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This is also what's causing projectatomic/rpm-ostree#855; we're now dropping CAP_DAC_OVERRIDE, so when rpm-ostree runs %pre scripts that do e.g. groupadd, they get EPERM on /etc/gshadow.

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Given that this is a sensitive area, I'd rather let someone else address these issues. I'm not comfortable enough in the security semantics involved to confidently suggest a patch.

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jlebon commented Jun 30, 2017

Given that this is a sensitive area, I'd rather let someone else address these issues. I'm not comfortable enough in the security semantics involved to confidently suggest a patch.

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This PR discussion is huge; let's track this issue as #197

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cgwalters commented Jun 30, 2017

This PR discussion is huge; let's track this issue as #197

cgwalters added a commit to cgwalters/bubblewrap that referenced this pull request Aug 8, 2017

Retain all caps when invoked by uid 0
In <projectatomic#101>, specifically
commit cde7fab we started dropping
all capabilities, even if the caller was privileged.

This broke rpm-ostree, which runs RPM scripts using bwrap, and some
of those scripts depend on capabilities (mostly `CAP_DAC_OVERRIDE`).

Fix this by retaining capabilities by default if the caller's uid is zero.

I considered having the logic be to simply retain any capabilities the invoking
process has (imagine filecaps binaries like `ping` or
`/usr/bin/gnome-keyring-daemon` using bwrap) but we currently explicitly abort
in that scenario to catch broken packages which used file capabilites for bwrap
itself (we switched to suid). For now this works, and if down the line there's a
real-world use case for capability-bearing non-zero-uid processes to invoke
bwrap *and* retain those privileges, we can revisit.

Closes: projectatomic#197

cgwalters added a commit to cgwalters/bubblewrap that referenced this pull request Aug 9, 2017

Retain all caps when invoked by uid 0, work around systemd seccomp fi…
…lter

In <projectatomic#101>, specifically
commit cde7fab we started dropping
all capabilities, even if the caller was privileged.

This broke rpm-ostree, which runs RPM scripts using bwrap, and some
of those scripts depend on capabilities (mostly `CAP_DAC_OVERRIDE`).

Fix this by retaining capabilities by default if the caller's uid is zero.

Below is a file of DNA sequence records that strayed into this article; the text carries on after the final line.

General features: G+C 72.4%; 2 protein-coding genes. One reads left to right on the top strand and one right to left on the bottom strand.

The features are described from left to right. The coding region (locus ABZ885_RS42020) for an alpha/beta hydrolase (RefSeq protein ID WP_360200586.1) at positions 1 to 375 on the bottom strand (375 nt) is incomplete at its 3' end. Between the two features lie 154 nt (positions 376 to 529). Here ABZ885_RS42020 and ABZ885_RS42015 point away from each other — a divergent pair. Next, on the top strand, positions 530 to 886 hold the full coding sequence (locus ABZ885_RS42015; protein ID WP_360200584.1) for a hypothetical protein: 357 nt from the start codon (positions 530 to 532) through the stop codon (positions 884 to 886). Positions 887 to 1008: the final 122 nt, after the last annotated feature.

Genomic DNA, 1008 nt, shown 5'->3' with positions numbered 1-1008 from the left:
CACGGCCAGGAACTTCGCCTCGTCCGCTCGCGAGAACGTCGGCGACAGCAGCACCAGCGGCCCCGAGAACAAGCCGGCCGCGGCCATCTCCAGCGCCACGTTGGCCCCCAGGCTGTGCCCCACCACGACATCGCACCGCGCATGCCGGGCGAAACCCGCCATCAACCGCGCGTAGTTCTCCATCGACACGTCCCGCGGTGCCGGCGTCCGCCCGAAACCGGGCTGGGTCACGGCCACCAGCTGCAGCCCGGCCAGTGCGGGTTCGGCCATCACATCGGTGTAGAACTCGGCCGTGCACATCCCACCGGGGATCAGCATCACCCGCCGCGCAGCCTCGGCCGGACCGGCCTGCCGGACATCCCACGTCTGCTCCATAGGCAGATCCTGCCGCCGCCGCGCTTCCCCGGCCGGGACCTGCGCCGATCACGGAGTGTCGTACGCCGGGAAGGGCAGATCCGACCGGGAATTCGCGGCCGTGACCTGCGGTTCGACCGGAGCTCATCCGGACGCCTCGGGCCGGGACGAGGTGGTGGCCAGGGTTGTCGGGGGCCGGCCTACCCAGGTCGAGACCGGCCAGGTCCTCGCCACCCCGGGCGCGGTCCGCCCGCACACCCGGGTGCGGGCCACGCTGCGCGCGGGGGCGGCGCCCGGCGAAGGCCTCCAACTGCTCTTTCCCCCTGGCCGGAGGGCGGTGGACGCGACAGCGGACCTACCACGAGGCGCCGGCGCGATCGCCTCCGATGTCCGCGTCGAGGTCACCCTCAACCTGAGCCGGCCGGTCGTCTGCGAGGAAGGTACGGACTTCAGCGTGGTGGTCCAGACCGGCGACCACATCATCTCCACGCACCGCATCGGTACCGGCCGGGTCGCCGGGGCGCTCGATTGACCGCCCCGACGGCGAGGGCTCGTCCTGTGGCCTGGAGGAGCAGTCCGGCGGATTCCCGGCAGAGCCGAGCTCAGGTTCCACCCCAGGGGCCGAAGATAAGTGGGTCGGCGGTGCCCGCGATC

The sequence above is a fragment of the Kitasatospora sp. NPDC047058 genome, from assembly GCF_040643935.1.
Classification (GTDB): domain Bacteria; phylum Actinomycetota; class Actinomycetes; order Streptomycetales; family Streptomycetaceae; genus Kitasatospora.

I considered having the logic be to simply retain any capabilities the invoking
process has (imagine filecaps binaries like `ping` or
`/usr/bin/gnome-keyring-daemon` using bwrap) but we currently explicitly abort
in that scenario to catch broken packages which used file capabilites for bwrap
itself (we switched to suid). For now this works, and if down the line there's a
real-world use case for capability-bearing non-zero-uid processes to invoke
bwrap *and* retain those privileges, we can revisit.

Another twist here is that we need to do some gymnastics to first avoid calling
`capset()` if we don't need to, as that can fail due to systemd installing a
seccomp filter that denies it (for dubious reasons).  Then we also need to ignore
`EPERM` when dropping caps in the init process.  (I considered unilaterally
handling `EPERM`, but it seems nicer to avoid calling `capset()` unless we need to)

Closes: projectatomic#197

rh-atomic-bot added a commit that referenced this pull request Aug 14, 2017

Retain all caps when invoked by uid 0, work around systemd seccomp fi…
…lter

In <#101>, specifically
commit cde7fab we started dropping
all capabilities, even if the caller was privileged.

This broke rpm-ostree, which runs RPM scripts using bwrap, and some
of those scripts depend on capabilities (mostly `CAP_DAC_OVERRIDE`).

Fix this by retaining capabilities by default if the caller's uid is zero.

I considered having the logic be to simply retain any capabilities the invoking
process has (imagine filecaps binaries like `ping` or
`/usr/bin/gnome-keyring-daemon` using bwrap) but we currently explicitly abort
in that scenario to catch broken packages which used file capabilites for bwrap
itself (we switched to suid). For now this works, and if down the line there's a
real-world use case for capability-bearing non-zero-uid processes to invoke
bwrap *and* retain those privileges, we can revisit.

Another twist here is that we need to do some gymnastics to first avoid calling
`capset()` if we don't need to, as that can fail due to systemd installing a
seccomp filter that denies it (for dubious reasons).  Then we also need to ignore
`EPERM` when dropping caps in the init process.  (I considered unilaterally
handling `EPERM`, but it seems nicer to avoid calling `capset()` unless we need to)

Closes: #197

Closes: #205
Approved by: alexlarsson

miabbott added a commit to miabbott/sig-atomic-buildscripts that referenced this pull request Aug 14, 2017

overlay: Thaw bubblewrap
In projectatomic/bubblewrap#205, the issue that we were seeing with
`bubblewrap` (projectatomic/bubblewrap#101) was fixed.  As such, we
can thaw out `bubblewrap` and continue to track git master.

cgwalters added a commit to CentOS/sig-atomic-buildscripts that referenced this pull request Aug 14, 2017

overlay: Thaw bubblewrap (#289)
In projectatomic/bubblewrap#205, the issue that we were seeing with
`bubblewrap` (projectatomic/bubblewrap#101) was fixed.  As such, we
can thaw out `bubblewrap` and continue to track git master.